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Age 7, hot, painful feet during the night, crying in pain

Discussion in 'Pediatrics' started by fancyfeet86, Jun 10, 2013.

  1. fancyfeet86

    fancyfeet86 Member


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    Please help!!

    I am about to see a 7 year old boy, who for over a year has been experiencing 'hot painful feet' which is worse at night. So bad he wakes his parents up with his crying and they have to massage his feet until the pain settles. Their GP referred straight to the hospital and mother could not tell me who they seen because it was 8 months ago but she said it deifintely wasn't a Podiatrist. Whoever they have seen told the parents their son had growing pains and this would disappear.

    The boy was a full term pregnancy and has no other health conditions. According to his mother the pain is only in his feet, he does not complain of heel/knee/calf pain. He has not had any recent growth changes. Pain is worse if he has been out playing.

    Her concern is that it is getting worse, not better. My concern is I haven't a clue what to be thinking about...! Obviously once I actually see the child things may become clearer.

    Can anyone think of anything of the top of their head that I should be thinking about?! I may have Monday brain and something obvious is not coming to me!

    Thanks in advance for any advice :)
     
  2. gavw

    gavw Active Member

    Hope you're settling into the new job OK ;)


    It may well be 'growing pains'. Which is a rubbish name for a pooly defined clinical entity. I would tend to regard 'growing pains' essentially as similar to an overuse syndrome in adults, but presenting in children.

    Things to ask:
    1. Is it worse following days when she has been more physically active? If the parents are motivated ask them to keep a diary to tally up busy days with painful nights.

    2. Do have a look and see if the STJ axis is looking medially deviated. This could, in my experience anyway, make the symptoms worse. I often find a UCBL type orthoses (i.e. deep heel cup, high medial side, maybe even a skive) helps.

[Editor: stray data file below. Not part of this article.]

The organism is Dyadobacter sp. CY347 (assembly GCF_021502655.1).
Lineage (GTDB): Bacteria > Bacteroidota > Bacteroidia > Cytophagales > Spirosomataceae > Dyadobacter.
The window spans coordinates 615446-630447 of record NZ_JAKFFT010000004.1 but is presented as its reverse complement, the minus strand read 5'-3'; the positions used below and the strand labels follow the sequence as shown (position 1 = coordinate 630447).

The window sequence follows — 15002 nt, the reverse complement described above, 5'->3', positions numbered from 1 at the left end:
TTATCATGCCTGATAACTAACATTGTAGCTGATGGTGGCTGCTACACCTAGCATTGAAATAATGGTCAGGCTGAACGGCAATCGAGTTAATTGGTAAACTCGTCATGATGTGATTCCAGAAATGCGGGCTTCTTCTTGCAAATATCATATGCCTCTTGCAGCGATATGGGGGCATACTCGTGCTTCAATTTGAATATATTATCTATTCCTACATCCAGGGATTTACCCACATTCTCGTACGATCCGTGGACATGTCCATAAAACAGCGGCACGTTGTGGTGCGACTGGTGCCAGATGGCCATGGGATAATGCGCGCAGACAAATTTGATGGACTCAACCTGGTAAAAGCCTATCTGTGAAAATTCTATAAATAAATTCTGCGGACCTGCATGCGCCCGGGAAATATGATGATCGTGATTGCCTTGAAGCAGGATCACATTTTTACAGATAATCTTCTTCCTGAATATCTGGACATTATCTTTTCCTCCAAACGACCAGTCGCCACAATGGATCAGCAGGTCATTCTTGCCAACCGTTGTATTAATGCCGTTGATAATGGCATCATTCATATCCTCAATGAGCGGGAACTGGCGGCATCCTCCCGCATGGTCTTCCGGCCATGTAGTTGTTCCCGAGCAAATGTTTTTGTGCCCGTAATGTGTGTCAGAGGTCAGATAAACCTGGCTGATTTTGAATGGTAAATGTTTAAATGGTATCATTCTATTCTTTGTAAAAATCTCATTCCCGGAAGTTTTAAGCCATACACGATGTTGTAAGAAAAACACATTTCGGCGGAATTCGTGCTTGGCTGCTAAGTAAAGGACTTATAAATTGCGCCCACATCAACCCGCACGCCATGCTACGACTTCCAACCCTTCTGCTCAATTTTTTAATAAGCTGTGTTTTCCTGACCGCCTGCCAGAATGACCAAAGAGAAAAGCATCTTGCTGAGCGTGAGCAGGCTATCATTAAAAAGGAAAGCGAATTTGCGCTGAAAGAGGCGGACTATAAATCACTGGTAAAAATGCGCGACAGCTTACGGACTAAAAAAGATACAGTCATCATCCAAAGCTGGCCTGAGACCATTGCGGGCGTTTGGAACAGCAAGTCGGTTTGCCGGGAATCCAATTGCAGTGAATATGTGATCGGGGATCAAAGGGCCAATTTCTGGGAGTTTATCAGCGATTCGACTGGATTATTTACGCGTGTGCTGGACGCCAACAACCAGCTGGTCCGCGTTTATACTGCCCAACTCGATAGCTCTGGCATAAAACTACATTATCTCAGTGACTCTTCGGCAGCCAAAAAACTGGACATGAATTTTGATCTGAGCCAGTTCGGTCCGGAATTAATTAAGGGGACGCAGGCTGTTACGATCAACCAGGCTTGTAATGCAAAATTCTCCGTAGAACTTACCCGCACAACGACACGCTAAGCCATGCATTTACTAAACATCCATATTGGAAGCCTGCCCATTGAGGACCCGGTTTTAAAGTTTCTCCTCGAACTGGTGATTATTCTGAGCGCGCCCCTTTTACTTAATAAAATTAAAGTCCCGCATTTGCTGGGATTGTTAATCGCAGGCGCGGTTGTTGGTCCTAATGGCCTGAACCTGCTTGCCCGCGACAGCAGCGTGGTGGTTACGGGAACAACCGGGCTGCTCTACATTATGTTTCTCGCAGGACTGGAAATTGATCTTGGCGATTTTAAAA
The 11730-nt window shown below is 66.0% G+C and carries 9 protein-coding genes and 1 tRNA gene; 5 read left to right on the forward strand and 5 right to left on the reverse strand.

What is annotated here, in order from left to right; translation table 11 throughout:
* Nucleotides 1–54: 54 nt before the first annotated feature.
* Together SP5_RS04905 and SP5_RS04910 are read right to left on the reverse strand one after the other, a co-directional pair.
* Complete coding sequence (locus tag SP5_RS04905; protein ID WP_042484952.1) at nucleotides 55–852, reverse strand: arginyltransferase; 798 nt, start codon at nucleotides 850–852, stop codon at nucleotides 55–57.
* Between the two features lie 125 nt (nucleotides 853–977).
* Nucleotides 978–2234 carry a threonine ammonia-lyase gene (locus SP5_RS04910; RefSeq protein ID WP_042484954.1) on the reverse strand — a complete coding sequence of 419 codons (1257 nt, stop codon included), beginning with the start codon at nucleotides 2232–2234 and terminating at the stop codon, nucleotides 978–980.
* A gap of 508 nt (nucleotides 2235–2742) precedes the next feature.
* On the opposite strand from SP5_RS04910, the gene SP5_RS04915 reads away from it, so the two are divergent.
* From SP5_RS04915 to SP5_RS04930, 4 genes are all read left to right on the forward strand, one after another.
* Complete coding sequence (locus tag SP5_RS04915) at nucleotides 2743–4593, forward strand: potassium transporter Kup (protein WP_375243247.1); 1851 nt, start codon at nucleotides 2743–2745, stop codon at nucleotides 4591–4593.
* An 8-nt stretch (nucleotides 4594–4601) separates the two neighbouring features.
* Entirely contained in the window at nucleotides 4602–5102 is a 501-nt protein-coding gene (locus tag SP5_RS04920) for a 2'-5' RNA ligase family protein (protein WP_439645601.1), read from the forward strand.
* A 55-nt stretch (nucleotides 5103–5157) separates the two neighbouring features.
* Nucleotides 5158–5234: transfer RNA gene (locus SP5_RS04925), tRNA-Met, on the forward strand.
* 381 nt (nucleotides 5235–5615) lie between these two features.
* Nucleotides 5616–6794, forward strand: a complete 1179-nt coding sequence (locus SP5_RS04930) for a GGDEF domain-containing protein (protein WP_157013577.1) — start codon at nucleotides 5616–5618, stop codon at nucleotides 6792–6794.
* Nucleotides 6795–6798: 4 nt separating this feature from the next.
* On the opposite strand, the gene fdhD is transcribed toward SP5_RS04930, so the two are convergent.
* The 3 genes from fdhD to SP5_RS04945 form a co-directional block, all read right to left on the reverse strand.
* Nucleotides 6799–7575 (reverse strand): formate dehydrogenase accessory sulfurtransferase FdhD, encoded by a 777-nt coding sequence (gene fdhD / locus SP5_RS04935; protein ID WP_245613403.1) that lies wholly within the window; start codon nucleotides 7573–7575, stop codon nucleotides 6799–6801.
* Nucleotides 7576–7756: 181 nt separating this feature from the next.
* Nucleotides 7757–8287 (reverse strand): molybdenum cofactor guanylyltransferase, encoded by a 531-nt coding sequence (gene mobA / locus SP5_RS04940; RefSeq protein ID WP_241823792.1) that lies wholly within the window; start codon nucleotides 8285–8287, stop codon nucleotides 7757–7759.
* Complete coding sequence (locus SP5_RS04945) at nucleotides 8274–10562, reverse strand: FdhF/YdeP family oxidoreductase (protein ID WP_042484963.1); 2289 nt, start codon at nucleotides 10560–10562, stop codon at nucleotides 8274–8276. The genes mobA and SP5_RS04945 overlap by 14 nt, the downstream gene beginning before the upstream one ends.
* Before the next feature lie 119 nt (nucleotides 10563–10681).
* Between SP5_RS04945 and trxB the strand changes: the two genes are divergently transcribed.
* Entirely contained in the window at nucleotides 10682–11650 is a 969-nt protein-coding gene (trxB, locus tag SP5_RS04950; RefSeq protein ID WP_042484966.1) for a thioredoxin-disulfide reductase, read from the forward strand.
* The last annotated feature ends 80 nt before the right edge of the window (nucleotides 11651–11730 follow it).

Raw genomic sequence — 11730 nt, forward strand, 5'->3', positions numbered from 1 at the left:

3. Recent growth spurt? Could be causing a missmatch between bone length and their associated soft tissues.

    4. If in any doubt, blood tests might be indicated, but, as they say, common things happen commonly.

    good luck

    Gavin
     
  3. W J Liggins

    W J Liggins Well-Known Member

    Impossible to make any informed comment until you have undertaken a history & physical. What is the nature of the pain, location, duration, onset, aggravating factors (other than weight bearing), predisposing factors etc?

    Please post the results and any pics.

    Good luck

    Bill Liggins
     
  4. Admin2

    Admin2 Administrator Staff Member

  5. harpsy

    harpsy Member

    Possible neuro cause? erythromelalgia, c fibres are over active in warm temperatures , like in bed and cause a relative reduction in circulating oxygen to the tissue , therefore pain and heat follows . Getting out of bed, standing on cool tiles etc seems to help. This cause is out there a little but I would definitely exclude all the usual suspects first.
    I'm not certain what age this syndrome can begin in but I remember when I was about 11 having the same issues , especially if you live in a hot climate, Pain always worst at night. No cure , treat symptomatically. I found wet socks worked well and aspirin 600mg (adults only!). Good luck
     
  6. polyurethane

    polyurethane Member

    Definitely need to consider erythromelalgia. Have a look here:

    http://www.erythromelalgia.org/

    Consider joining http://health.groups.yahoo.com/group/EM/

    I know there are several children with EM represented there. There are several YouTube videos as well which might help.

    Does elevation of the feet help?

    Treatment is very difficult with highly idiosyncratic responses and changes over time.

    You might find the document here useful in thinking of the various possibilities:

    http://www.racgp.org.au/afp/200312/20031218makkar.pdf

    Rod

    [Added] Most likely specialists are dermatologists (often diagnose, useless for treatment), neurologist or rheumatologist. But pretty much none of them know as much as experienced patients.
     
    Last edited: Jun 16, 2013
  7. carolethecatlover

    carolethecatlover Active Member